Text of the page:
Epidemiological studies of members of long-lived families are driving much of the interest in the genetics of longevity. While it is thought that genetic variations are much less important than lifestyle choices, they appear to become more influential in extreme old age, in the period of life when individuals are very damaged and frail. Investigating the root causes of such variations in human longevity is good science, but probably irrelevant to the future of longevity-enhancing medicine: effective therapies will repair damage and keep people young, indefinitely postponing the phase of life and loss of function in which genetic differences have any meaningful effect.
In this study, members of long-lived families are compared with age-matched individuals from families of ordinary longevity, and they are largely more healthy, as you'd expect. Aging is a global phenomenon of damage accumulation, and people who live longer tend to be less damaged and thus more healthy at a given age. Other studies have provided evidence for a genetic component to familial longevity, but note the spouse effect here however. That spouses marrying into long-lived families are also more healthy than the general population suggests that lifestyle choices continue to have a fairly strong influence on this data even in later ages:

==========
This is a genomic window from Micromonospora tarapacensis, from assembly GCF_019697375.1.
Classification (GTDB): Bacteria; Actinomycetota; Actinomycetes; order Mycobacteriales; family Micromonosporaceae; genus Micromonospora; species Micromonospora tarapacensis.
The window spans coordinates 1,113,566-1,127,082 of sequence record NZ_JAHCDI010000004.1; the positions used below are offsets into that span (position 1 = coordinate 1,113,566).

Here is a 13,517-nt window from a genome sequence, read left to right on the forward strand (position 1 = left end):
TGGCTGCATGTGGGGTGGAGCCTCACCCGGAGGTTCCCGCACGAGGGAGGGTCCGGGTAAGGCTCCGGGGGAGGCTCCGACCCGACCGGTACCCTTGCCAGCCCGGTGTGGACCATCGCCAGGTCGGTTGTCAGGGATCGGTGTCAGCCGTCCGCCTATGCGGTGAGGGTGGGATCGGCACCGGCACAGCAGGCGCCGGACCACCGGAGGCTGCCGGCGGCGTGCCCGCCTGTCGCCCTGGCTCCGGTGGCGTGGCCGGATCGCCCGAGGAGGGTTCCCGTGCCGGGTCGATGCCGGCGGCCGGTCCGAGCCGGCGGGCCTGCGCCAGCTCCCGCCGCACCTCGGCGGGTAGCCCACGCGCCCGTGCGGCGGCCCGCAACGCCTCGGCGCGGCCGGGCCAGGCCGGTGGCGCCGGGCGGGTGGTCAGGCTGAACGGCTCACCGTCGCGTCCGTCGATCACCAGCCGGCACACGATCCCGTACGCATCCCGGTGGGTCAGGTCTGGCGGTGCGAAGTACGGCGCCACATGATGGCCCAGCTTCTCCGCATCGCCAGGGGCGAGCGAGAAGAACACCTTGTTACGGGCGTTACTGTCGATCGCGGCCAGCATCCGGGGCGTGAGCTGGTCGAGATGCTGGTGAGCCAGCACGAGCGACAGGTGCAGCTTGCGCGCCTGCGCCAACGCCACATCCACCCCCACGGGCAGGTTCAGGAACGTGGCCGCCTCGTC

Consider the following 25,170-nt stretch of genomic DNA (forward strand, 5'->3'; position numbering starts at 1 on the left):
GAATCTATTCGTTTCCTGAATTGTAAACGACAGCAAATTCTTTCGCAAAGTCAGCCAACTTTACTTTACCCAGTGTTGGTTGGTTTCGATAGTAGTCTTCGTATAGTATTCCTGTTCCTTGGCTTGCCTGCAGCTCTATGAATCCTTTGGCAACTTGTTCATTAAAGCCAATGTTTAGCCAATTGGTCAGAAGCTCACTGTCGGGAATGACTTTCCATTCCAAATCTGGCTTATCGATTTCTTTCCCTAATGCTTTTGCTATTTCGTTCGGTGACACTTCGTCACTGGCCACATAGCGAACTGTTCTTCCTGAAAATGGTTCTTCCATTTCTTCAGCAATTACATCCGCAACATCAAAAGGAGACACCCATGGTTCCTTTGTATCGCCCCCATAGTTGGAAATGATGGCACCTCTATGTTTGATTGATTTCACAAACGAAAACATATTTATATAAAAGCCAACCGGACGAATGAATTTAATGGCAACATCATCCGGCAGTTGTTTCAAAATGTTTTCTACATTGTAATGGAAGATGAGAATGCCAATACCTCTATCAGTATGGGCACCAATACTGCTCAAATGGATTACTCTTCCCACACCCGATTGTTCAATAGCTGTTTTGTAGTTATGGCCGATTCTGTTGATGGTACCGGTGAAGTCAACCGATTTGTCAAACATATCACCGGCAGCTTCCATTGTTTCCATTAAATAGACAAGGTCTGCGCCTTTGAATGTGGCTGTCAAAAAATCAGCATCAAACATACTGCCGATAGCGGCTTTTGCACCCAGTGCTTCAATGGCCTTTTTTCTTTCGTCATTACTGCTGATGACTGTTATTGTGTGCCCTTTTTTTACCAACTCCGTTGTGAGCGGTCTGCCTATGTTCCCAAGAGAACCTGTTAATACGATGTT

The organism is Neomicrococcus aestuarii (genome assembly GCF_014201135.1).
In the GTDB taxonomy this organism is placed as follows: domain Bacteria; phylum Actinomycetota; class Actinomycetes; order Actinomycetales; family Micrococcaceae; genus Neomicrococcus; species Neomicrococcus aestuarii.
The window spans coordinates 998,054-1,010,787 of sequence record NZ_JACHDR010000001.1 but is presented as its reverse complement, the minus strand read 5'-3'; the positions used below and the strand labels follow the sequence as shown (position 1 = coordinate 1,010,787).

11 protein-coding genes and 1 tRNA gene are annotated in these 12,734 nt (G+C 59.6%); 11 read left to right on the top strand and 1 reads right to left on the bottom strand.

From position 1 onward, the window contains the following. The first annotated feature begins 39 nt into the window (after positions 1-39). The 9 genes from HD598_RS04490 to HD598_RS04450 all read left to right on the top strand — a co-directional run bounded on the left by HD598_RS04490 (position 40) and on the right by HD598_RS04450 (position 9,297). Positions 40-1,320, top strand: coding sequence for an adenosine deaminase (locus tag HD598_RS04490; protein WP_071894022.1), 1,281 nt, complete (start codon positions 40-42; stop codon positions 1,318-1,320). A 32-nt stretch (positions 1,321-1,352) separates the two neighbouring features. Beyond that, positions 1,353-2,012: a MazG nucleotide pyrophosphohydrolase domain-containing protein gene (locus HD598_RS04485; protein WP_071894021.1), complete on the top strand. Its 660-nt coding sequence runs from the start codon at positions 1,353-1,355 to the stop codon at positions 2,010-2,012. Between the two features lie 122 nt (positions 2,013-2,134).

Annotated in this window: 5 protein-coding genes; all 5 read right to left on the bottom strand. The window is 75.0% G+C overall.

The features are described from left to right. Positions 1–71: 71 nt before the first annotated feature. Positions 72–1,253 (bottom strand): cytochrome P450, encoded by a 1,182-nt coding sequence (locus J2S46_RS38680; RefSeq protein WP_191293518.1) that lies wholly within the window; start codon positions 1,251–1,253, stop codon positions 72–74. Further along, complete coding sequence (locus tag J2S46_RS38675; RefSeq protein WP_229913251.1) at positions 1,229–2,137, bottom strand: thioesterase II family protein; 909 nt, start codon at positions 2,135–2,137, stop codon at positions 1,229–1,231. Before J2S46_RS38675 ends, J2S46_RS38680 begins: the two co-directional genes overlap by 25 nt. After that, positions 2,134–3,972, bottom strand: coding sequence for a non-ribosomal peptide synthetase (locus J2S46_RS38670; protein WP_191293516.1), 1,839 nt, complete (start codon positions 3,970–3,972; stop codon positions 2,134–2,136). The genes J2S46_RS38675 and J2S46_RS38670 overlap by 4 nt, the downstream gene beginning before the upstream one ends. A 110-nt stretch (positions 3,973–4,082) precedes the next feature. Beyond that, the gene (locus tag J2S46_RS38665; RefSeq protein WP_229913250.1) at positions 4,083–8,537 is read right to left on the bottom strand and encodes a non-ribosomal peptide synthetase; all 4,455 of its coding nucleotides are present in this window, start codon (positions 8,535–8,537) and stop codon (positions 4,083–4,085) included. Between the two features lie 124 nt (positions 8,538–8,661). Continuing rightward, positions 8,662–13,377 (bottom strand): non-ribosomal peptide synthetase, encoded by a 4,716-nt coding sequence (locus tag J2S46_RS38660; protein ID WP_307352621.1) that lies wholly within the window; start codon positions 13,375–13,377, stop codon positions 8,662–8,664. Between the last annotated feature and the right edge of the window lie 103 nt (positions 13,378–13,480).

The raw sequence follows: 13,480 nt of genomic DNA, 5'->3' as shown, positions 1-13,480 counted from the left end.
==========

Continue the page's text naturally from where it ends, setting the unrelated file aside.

The Long Life Family Study (LLFS) is a multicenter longitudinal study of exceptional survival among members of long-lived sibships (probands), their offspring, and spouses of either group. For these four "roles", we asked: Does membership in a long-lived family protect against disease? We used 2008-2010 Beneficiary Annual Summary Files from the Centers for Medicare & Medicaid Services (CMS) to compare prevalences of 17 conditions among 781 LLFS participants in Medicare with those of 3,227 non-LLFS matches from the general Medicare population.
Seven conditions were significantly less common among LLFS probands than their matches: Alzheimer's, hip fracture, diabetes, depression, prostate cancer, heart failure, and chronic kidney disease. Four diseases not strongly linked to mortality (arthritis, cataract, osteoporosis, glaucoma) were significantly more common for LLFS probands. Despite fewer people and less disease in those roles, LLFS offspring and LLFS spouses of either generation also had significantly lower risk for Alzheimer's, diabetes, and heart failure.
Common, severe mortality-associated diseases are less prevalent among LLFS probands and their offspring than in the general population of aging Americans. Quality-of-life-limiting diseases such as arthritis and cataract are more prevalent, potentially through more diagnosing of milder forms in otherwise healthy and active individuals. LLFS spouses are also relatively healthy. As the younger cohorts age into Medicare and develop more conditions, it will be important to see whether these tentative findings strengthen.